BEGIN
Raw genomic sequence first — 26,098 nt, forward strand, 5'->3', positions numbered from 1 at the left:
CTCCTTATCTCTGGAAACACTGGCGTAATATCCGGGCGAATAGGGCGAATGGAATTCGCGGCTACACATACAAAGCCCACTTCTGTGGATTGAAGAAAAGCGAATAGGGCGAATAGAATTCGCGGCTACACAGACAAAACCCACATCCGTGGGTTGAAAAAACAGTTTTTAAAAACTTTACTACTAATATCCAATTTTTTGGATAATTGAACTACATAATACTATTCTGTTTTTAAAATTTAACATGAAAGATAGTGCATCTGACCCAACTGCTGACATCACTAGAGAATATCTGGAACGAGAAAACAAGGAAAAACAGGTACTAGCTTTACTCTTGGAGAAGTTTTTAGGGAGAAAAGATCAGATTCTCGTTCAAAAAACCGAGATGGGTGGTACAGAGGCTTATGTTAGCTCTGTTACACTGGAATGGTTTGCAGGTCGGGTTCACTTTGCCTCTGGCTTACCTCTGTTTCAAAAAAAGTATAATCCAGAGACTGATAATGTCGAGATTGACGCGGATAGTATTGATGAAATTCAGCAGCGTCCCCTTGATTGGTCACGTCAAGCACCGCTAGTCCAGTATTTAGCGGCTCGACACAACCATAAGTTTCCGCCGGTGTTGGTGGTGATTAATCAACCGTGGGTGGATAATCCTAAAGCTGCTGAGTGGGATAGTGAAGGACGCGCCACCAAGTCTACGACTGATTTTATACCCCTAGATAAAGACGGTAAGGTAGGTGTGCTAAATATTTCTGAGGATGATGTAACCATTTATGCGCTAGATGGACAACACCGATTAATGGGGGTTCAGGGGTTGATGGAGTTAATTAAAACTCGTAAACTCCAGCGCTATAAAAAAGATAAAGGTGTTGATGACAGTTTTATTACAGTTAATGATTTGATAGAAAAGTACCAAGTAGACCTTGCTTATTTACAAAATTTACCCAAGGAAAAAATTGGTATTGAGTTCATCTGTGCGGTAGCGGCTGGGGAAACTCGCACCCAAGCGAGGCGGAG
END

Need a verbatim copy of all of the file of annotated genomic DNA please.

Raw genomic sequence first — 26,098 nt, forward strand, 5'->3', positions numbered from 1 at the left:
CTCCTTATCTCTGGAAACACTGGCGTAATATCCGGGCGAATAGGGCGAATGGAATTCGCGGCTACACATACAAAGCCCACTTCTGTGGATTGAAGAAAAGCGAATAGGGCGAATAGAATTCGCGGCTACACAGACAAAACCCACATCCGTGGGTTGAAAAAACAGTTTTTAAAAACTTTACTACTAATATCCAATTTTTTGGATAATTGAACTACATAATACTATTCTGTTTTTAAAATTTAACATGAAAGATAGTGCATCTGACCCAACTGCTGACATCACTAGAGAATATCTGGAACGAGAAAACAAGGAAAAACAGGTACTAGCTTTACTCTTGGAGAAGTTTTTAGGGAGAAAAGATCAGATTCTCGTTCAAAAAACCGAGATGGGTGGTACAGAGGCTTATGTTAGCTCTGTTACACTGGAATGGTTTGCAGGTCGGGTTCACTTTGCCTCTGGCTTACCTCTGTTTCAAAAAAAGTATAATCCAGAGACTGATAATGTCGAGATTGACGCGGATAGTATTGATGAAATTCAGCAGCGTCCCCTTGATTGGTCACGTCAAGCACCGCTAGTCCAGTATTTAGCGGCTCGACACAACCATAAGTTTCCGCCGGTGTTGGTGGTGATTAATCAACCGTGGGTGGATAATCCTAAAGCTGCTGAGTGGGATAGTGAAGGACGCGCCACCAAGTCTACGACTGATTTTATACCCCTAGATAAAGACGGTAAGGTAGGTGTGCTAAATATTTCTGAGGATGATGTAACCATTTATGCGCTAGATGGACAACACCGATTAATGGGGGTTCAGGGGTTGATGGAGTTAATTAAAACTCGTAAACTCCAGCGCTATAAAAAAGATAAAGGTGTTGATGACAGTTTTATTACAGTTAATGATTTGATAGAAAAGTACCAAGTAGACCTTGCTTATTTACAAAATTTACCCAAGGAAAAAATTGGTATTGAGTTCATCTGTGCGGTAGCGGCTGGGGAAACTCGCACCCAAGCGAGGCGGAG